• In art, the inclusion of proprioceptive elements (or, at least, active physical participation), is currently en vogue. Why is this so?

    People might be tired of the virtual, the digital, the merely mediated. Clearly, the museums also benefit from the adventure and event character of the fairground style attractions proprioceptive artworks might be. These artworks serve as crowd-pullers.

    The rise of proprioceptive art in current years could be a sub-phenomenon of the experience society (a term coined by sociologist Gerhard Schulze), i.e. a parallel phenomenon to the rise of the experience economy. Researching the motivation of both artists and recipients to produce and interact with proprioceptive artworks could bring further insights to this topic. Similarly, as proprioceptive art lets the recipient focus on themselves, there could be interesting interconnections to the increasing popularity of practice of mindfulness, both as a psychotherapeutic tool and as a cultural practice.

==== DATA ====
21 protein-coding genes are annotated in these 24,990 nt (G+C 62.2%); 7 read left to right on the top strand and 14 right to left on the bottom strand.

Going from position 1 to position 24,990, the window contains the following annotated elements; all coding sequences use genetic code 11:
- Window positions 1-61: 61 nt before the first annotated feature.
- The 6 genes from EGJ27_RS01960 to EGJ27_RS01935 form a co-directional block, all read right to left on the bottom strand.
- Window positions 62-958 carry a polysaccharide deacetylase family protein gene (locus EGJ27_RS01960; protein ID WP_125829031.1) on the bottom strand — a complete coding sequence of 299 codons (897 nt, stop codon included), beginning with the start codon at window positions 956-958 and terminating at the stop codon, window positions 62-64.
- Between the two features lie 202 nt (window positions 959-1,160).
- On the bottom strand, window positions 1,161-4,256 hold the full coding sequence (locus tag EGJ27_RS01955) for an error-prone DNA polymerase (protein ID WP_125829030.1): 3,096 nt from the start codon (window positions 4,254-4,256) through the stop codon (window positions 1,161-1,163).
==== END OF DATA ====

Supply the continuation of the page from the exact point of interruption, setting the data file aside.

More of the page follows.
Adajian, T (2008) ,The Definition of Art’, in The Stanford Encyclopedia of Philosophy (Fall 2008 Edition), Zalta, EN (ed.),

Beardsley, M (1982) ‚The Aesthetic Point of View’, Cornell University Press, Ithaca, New York.

Benovsky, Jiri 2020 ‚The Limits of Art. On borderline cases of artworks and their aesthetic properties’, Heidelberg/Berlin: Springer.

Benovsky, Jiri (forthcoming) ‚Erotic art as proprioceptive art’, in British Journal of Aesthetics.

Carù, A., & Cova, B. (2007) ‚Consuming experience ’, London, UK: Routledge.

Conroy, Christina (2015) ‚The Vertical Tango: The Aesthetics of Rock Climbing’, Presentation at the International Association for the Philosophy of Sport, 43rd Annual meeting, Cardiff, Wales, September 2–5, 2015.

Danto, A. (1964) ‚The Art World’, The Journal of Philosophy 61: 571–584.